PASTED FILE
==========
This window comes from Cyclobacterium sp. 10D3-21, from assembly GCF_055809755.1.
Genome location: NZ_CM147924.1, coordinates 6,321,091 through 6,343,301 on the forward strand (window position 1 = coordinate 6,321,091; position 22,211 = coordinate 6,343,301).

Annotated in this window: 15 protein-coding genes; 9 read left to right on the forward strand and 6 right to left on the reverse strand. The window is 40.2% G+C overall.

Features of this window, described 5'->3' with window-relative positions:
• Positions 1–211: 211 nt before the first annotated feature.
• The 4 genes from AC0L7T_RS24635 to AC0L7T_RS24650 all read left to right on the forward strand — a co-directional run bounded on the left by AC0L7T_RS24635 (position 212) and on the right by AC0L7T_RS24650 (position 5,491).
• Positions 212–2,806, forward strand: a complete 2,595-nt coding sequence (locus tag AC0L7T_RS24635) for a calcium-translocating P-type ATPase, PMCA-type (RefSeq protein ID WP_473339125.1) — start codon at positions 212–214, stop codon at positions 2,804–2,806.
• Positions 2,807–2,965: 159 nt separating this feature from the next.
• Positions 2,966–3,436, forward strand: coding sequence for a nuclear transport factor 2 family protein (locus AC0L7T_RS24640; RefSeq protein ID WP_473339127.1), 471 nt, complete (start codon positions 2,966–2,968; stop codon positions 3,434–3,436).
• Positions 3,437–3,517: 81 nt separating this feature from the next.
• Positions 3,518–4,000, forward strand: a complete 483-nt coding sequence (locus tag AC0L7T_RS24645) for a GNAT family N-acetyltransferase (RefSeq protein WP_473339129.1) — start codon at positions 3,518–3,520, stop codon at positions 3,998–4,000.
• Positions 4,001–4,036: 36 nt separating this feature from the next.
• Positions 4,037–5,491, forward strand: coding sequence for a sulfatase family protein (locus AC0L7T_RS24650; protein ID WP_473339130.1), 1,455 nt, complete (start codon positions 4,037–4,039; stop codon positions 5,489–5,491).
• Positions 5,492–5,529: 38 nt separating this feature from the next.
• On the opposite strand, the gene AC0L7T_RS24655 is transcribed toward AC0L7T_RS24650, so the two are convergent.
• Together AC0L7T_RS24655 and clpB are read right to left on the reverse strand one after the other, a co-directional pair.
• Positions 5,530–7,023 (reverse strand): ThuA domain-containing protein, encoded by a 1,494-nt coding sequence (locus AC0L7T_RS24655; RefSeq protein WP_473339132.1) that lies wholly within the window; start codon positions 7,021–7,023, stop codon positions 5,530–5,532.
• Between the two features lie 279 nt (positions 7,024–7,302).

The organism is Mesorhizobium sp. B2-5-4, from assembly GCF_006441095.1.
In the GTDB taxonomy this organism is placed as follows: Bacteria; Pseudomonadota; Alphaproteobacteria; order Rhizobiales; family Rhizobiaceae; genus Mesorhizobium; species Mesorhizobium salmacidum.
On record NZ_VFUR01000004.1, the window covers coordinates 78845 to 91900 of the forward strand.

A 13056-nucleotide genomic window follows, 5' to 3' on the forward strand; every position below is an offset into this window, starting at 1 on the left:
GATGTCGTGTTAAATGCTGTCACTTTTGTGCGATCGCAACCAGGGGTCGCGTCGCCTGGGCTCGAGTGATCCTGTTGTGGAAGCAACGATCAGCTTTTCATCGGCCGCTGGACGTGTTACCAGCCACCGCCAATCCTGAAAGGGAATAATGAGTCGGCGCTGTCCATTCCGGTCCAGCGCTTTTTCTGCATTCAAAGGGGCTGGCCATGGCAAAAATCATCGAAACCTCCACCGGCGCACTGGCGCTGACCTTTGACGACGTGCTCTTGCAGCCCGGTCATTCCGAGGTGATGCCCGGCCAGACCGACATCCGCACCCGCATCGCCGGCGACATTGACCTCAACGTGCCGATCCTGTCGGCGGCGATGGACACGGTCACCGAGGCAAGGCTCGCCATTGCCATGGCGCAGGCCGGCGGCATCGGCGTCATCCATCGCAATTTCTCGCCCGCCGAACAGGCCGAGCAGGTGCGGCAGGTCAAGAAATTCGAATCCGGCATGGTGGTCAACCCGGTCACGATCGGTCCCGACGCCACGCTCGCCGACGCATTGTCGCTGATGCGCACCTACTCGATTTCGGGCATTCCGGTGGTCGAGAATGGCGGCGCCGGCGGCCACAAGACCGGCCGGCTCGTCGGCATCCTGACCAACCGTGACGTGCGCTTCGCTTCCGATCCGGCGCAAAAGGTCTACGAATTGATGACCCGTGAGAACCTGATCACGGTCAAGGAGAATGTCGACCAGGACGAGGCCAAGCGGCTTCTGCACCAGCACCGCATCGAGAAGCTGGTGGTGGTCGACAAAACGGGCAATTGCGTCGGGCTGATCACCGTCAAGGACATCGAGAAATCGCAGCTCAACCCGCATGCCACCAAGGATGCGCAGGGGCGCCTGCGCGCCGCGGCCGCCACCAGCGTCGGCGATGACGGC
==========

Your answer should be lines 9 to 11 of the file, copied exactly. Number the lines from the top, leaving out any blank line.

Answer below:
• Positions 2,966–3,436, forward strand: coding sequence for a nuclear transport factor 2 family protein (locus AC0L7T_RS24640; RefSeq protein ID WP_473339127.1), 471 nt, complete (start codon positions 2,966–2,968; stop codon positions 3,434–3,436).
• Positions 3,437–3,517: 81 nt separating this feature from the next.
• Positions 3,518–4,000, forward strand: a complete 483-nt coding sequence (locus tag AC0L7T_RS24645) for a GNAT family N-acetyltransferase (RefSeq protein WP_473339129.1) — start codon at positions 3,518–3,520, stop codon at positions 3,998–4,000.